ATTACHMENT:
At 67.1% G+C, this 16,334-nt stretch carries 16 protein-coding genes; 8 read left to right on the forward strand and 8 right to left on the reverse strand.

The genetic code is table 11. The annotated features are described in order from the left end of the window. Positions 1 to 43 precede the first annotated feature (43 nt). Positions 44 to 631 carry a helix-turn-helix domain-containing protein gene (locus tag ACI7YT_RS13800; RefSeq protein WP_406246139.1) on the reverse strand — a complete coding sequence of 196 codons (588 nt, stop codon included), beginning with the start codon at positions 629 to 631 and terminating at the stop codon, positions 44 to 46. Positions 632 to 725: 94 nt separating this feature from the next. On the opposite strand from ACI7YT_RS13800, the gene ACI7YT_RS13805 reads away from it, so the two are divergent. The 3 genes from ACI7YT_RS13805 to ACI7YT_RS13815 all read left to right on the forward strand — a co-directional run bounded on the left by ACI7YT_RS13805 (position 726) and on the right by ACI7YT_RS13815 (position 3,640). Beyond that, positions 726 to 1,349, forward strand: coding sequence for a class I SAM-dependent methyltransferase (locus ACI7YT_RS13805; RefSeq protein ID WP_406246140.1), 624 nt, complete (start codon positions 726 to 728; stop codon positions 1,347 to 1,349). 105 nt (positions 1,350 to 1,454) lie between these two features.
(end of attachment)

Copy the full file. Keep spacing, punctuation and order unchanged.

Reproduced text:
At 67.1% G+C, this 16,334-nt stretch carries 16 protein-coding genes; 8 read left to right on the forward strand and 8 right to left on the reverse strand.

The genetic code is table 11. The annotated features are described in order from the left end of the window. Positions 1 to 43 precede the first annotated feature (43 nt). Positions 44 to 631 carry a helix-turn-helix domain-containing protein gene (locus tag ACI7YT_RS13800; RefSeq protein WP_406246139.1) on the reverse strand — a complete coding sequence of 196 codons (588 nt, stop codon included), beginning with the start codon at positions 629 to 631 and terminating at the stop codon, positions 44 to 46. Positions 632 to 725: 94 nt separating this feature from the next. On the opposite strand from ACI7YT_RS13800, the gene ACI7YT_RS13805 reads away from it, so the two are divergent. The 3 genes from ACI7YT_RS13805 to ACI7YT_RS13815 all read left to right on the forward strand — a co-directional run bounded on the left by ACI7YT_RS13805 (position 726) and on the right by ACI7YT_RS13815 (position 3,640). Beyond that, positions 726 to 1,349, forward strand: coding sequence for a class I SAM-dependent methyltransferase (locus ACI7YT_RS13805; RefSeq protein ID WP_406246140.1), 624 nt, complete (start codon positions 726 to 728; stop codon positions 1,347 to 1,349). 105 nt (positions 1,350 to 1,454) lie between these two features.